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Russia-Ukraine gas talks to go on after Kiev makes payment

Kiev has sent a first gas payment to Moscow, paving the way for further talks next week to avert a Russian gas shutdown to Ukraine, negotiators said Friday.

“We don’t have a final deal yet but we have made progress,” EU Energy Commissioner Guenther Oettinger said after mediating between Russian Energy Minister Alexander Novak and his Ukrainian counterpart Yuriy Prodan, as well as the CEOs of both national energy companies.

The Berlin talks were the third Russia-Ukraine meeting aiming to resolve a bitter standoff between Moscow and its former Soviet satellite, held before a deadline next Tuesday when Russia had threatened to cut off gas to Ukraine.

Amid the Ukraine crisis, Russia’s energy giant Gazprom has raised gas prices and demanded $5.17 billion (3.79 million euros) from the crisis-hit and cash-strapped country for past gas shipments and June deliveries.

Oettinger said Ukraine’s Naftogaz had now reported transferring an initial payment of $786 million dollars via a New York bank to Gazprom for February and March debts, and that talks were set to continue in Brussels Monday after the money arrives.

“The Russian partners are ready to continue talks on this basis,” Oettinger told a press conference.

Prodan added that “we are sure that the funds paid by us will arrive on Monday”.

Russia’s Novak said “we are very constructively minded and hope our partners are too”, adding that “we have begun discussions on financial aid that the EU can bring to Ukraine”.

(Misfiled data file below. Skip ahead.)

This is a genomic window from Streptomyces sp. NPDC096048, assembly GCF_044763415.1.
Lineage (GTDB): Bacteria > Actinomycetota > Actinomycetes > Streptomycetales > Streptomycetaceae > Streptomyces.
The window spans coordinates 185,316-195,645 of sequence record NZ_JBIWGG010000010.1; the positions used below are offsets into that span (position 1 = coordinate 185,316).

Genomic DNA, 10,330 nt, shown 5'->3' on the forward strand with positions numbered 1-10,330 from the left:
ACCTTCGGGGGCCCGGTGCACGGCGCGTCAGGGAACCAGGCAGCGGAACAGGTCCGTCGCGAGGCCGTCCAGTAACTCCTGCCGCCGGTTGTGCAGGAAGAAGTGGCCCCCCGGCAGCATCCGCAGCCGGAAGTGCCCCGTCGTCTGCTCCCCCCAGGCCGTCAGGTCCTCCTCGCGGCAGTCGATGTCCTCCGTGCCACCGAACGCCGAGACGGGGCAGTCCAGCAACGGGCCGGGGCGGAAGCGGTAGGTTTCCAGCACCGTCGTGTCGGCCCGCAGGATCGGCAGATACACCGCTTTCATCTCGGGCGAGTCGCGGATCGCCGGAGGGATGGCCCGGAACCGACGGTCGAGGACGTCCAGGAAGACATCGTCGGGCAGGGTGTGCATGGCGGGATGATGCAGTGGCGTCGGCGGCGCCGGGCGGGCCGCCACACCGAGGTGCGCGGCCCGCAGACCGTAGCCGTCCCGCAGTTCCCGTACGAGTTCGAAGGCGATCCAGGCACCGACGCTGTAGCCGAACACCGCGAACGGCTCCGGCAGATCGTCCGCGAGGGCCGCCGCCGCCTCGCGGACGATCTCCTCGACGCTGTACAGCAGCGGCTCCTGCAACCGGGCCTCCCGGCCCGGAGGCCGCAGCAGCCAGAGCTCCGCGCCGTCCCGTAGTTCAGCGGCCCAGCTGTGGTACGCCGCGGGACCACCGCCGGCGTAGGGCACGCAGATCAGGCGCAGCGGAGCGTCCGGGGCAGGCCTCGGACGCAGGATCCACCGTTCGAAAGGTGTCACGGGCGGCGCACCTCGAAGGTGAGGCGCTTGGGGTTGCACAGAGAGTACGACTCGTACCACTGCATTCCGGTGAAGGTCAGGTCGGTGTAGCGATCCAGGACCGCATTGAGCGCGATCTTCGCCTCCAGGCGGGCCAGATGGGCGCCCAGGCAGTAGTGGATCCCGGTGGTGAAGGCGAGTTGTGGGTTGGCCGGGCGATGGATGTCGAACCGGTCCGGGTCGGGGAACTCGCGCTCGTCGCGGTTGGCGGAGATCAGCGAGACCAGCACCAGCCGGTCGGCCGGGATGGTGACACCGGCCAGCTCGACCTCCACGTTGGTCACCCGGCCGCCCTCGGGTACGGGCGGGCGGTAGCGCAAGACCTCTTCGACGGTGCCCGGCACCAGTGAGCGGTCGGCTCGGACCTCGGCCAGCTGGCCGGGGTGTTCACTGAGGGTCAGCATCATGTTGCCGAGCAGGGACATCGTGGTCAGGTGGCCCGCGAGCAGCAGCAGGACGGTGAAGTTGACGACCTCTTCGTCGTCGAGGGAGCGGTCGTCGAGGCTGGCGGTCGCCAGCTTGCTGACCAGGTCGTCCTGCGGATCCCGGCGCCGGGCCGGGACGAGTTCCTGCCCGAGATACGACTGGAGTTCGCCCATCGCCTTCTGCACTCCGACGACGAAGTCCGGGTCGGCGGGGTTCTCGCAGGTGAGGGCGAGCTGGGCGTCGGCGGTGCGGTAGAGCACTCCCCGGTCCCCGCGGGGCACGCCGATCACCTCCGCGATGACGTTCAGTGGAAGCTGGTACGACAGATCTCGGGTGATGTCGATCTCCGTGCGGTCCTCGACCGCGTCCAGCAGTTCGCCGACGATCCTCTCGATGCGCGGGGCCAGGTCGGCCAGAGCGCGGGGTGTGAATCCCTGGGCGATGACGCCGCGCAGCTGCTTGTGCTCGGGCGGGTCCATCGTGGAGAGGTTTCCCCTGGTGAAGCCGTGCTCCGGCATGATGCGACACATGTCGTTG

– Kiev: ‘deal or lawsuit’ –

However, the talks promised to continue being tense amid the bad blood, with Kiev again demanding lower prices for Russian gas.

Prime Minister Arseniy Yatsenyuk said in Kiev that “Ukraine will never accept the price of nearly $500 (per 1,000 cubic metres) and will never purchase gas at this price”.

“There will be a new round of negotiations on Monday,” he told a cabinet meeting. “These negotiations will either end with the signing of an agreement or with us filing a lawsuit.”

Russian Prime Minister Dmitry Medvedev, meanwhile, stressed Moscow wants to see the first payment before it keeps talking.

“An obligation is considered fulfilled — at least partially — not when the money is sent but when it enters the account of the creditor, that of the gas supplier Gazprom,” he said.

“Now we have to make sure that they want to pay. No other way of looking at the situation is possible. When I hear: ‘Give us a different price and then we’ll pay you’ that is impudence,” Medvedev said, according to RIA Novosti news agency. “That’s not how decent partners behave.”

– EU worries –

The dispute has worried Europe, which depends on Russia for about a quarter of the natural gas it consumes, and roughly half of Russian imports flow through Ukraine.

Previous disruptions in 2006 and 2009 prompted Brussels to seek ways to diversify supplies.

Oettinger, speaking earlier to Germany’s Die Welt daily, said the EU must ensure it has enough gas supplies for next winter — by topping up its half-full reserve tanks, improving its pipeline infrastructure and boosting energy efficiency.

The newspaper said an EU study had found that a worst-case scenario, a total halt of Russian gas during peak demand in January, “would directly affect almost the entire EU with the exception of the Iberian Peninsula and southern France”.

The EU commissioner urged a long-term energy security strategy — the subject of an EU summit in June — saying that “we must ensure that we can’t be politically or commercially blackmailed”.

Russia and Ukraine launched their third gas war in less than a decade after the ouster of a Kremlin-backed president in February and Ukraine’s decision to seek closer economic ties with EU states.

Russia hiked Ukraine’s gas price by 81 percent to $485.50 per 1,000 cubic metres — far above the European average.

Yatsenyuk this week stressed that Russia broke all conventions by seizing its Black Sea peninsula of Crimea in March.

Crimean waters contain largely-untapped natural gas fields. Yatsenyuk put their value at $1 billion and said he expected compensation from Russia for them.